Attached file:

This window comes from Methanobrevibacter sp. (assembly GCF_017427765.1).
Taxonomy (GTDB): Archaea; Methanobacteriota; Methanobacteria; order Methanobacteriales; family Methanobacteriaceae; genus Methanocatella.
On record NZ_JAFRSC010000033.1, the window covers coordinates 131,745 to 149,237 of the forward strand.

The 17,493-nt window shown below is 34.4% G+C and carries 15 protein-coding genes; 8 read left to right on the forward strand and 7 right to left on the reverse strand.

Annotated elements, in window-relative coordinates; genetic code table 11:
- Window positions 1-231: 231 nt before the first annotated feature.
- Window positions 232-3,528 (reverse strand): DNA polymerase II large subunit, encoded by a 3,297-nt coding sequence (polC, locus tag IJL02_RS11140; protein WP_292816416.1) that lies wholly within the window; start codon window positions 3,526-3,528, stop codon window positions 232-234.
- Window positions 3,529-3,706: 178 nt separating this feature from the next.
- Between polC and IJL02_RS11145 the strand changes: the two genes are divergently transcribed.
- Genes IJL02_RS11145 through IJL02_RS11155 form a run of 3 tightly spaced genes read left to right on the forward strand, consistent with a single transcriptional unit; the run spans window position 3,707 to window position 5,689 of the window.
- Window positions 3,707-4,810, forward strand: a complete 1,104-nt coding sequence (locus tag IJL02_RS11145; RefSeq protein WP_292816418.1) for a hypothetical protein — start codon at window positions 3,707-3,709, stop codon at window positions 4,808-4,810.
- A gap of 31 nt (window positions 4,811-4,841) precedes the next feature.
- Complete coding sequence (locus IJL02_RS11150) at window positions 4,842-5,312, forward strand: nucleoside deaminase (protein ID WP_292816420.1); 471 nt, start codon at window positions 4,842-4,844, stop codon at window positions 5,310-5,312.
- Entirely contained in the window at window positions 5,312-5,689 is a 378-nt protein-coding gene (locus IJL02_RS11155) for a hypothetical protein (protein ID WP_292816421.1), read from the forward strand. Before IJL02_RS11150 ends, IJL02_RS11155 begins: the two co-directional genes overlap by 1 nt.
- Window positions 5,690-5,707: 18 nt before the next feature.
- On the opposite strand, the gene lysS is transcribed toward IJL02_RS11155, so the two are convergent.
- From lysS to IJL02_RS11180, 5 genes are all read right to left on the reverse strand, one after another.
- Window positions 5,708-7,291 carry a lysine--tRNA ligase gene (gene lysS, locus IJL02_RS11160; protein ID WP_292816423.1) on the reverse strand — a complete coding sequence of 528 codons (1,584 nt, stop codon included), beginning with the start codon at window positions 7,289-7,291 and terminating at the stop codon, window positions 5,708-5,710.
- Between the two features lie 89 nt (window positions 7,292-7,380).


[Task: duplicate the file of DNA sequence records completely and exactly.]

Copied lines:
This window comes from Methanobrevibacter sp. (assembly GCF_017427765.1).
Taxonomy (GTDB): Archaea; Methanobacteriota; Methanobacteria; order Methanobacteriales; family Methanobacteriaceae; genus Methanocatella.
On record NZ_JAFRSC010000033.1, the window covers coordinates 131,745 to 149,237 of the forward strand.

The 17,493-nt window shown below is 34.4% G+C and carries 15 protein-coding genes; 8 read left to right on the forward strand and 7 right to left on the reverse strand.

Annotated elements, in window-relative coordinates; genetic code table 11:
- Window positions 1-231: 231 nt before the first annotated feature.
- Window positions 232-3,528 (reverse strand): DNA polymerase II large subunit, encoded by a 3,297-nt coding sequence (polC, locus tag IJL02_RS11140; protein WP_292816416.1) that lies wholly within the window; start codon window positions 3,526-3,528, stop codon window positions 232-234.
- Window positions 3,529-3,706: 178 nt separating this feature from the next.
- Between polC and IJL02_RS11145 the strand changes: the two genes are divergently transcribed.
- Genes IJL02_RS11145 through IJL02_RS11155 form a run of 3 tightly spaced genes read left to right on the forward strand, consistent with a single transcriptional unit; the run spans window position 3,707 to window position 5,689 of the window.
- Window positions 3,707-4,810, forward strand: a complete 1,104-nt coding sequence (locus tag IJL02_RS11145; RefSeq protein WP_292816418.1) for a hypothetical protein — start codon at window positions 3,707-3,709, stop codon at window positions 4,808-4,810.
- A gap of 31 nt (window positions 4,811-4,841) precedes the next feature.
- Complete coding sequence (locus IJL02_RS11150) at window positions 4,842-5,312, forward strand: nucleoside deaminase (protein ID WP_292816420.1); 471 nt, start codon at window positions 4,842-4,844, stop codon at window positions 5,310-5,312.
- Entirely contained in the window at window positions 5,312-5,689 is a 378-nt protein-coding gene (locus IJL02_RS11155) for a hypothetical protein (protein ID WP_292816421.1), read from the forward strand. Before IJL02_RS11150 ends, IJL02_RS11155 begins: the two co-directional genes overlap by 1 nt.
- Window positions 5,690-5,707: 18 nt before the next feature.
- On the opposite strand, the gene lysS is transcribed toward IJL02_RS11155, so the two are convergent.
- From lysS to IJL02_RS11180, 5 genes are all read right to left on the reverse strand, one after another.
- Window positions 5,708-7,291 carry a lysine--tRNA ligase gene (gene lysS, locus IJL02_RS11160; protein ID WP_292816423.1) on the reverse strand — a complete coding sequence of 528 codons (1,584 nt, stop codon included), beginning with the start codon at window positions 7,289-7,291 and terminating at the stop codon, window positions 5,708-5,710.
- Between the two features lie 89 nt (window positions 7,292-7,380).